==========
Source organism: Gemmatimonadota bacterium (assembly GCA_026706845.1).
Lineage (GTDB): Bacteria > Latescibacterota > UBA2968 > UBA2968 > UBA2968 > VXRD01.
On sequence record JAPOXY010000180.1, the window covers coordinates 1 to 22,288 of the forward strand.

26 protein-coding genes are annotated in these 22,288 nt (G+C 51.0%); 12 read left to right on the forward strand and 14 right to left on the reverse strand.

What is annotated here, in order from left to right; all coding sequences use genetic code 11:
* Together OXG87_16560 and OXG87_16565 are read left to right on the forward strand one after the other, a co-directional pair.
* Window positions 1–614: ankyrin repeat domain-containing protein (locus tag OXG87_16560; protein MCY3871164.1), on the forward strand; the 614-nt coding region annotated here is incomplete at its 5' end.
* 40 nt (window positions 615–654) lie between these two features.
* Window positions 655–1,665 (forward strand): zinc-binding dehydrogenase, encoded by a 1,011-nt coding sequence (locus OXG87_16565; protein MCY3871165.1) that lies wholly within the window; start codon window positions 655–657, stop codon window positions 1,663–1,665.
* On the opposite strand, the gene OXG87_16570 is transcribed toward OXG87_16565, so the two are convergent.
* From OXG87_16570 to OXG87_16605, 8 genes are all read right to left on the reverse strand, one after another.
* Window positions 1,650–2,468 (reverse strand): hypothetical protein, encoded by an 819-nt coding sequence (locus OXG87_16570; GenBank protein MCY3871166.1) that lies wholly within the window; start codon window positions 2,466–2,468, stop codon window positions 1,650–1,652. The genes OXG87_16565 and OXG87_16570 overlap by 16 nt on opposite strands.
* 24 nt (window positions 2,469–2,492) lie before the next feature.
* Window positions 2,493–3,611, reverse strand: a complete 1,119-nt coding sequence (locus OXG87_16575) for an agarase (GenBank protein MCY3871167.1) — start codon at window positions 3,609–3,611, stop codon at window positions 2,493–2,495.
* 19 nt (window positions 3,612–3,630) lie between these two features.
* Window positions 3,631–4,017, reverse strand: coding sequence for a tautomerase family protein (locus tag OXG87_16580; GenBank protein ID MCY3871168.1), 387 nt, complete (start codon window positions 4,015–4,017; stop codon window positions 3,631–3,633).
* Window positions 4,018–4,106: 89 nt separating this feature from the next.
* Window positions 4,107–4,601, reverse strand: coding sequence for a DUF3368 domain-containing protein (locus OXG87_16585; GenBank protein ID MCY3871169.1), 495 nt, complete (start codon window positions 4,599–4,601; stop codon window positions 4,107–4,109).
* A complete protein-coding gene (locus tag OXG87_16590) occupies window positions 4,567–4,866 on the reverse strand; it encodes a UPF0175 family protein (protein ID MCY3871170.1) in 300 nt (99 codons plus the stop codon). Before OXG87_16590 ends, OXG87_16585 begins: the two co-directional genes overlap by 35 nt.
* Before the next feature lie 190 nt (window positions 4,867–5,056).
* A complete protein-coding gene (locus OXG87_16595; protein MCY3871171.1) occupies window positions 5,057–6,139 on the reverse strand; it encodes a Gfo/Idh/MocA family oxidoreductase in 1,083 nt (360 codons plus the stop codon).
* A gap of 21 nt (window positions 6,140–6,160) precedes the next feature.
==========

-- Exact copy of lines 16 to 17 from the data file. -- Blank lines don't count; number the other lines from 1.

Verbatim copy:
* Window positions 3,631–4,017, reverse strand: coding sequence for a tautomerase family protein (locus tag OXG87_16580; GenBank protein ID MCY3871168.1), 387 nt, complete (start codon window positions 4,015–4,017; stop codon window positions 3,631–3,633).
* Window positions 4,018–4,106: 89 nt separating this feature from the next.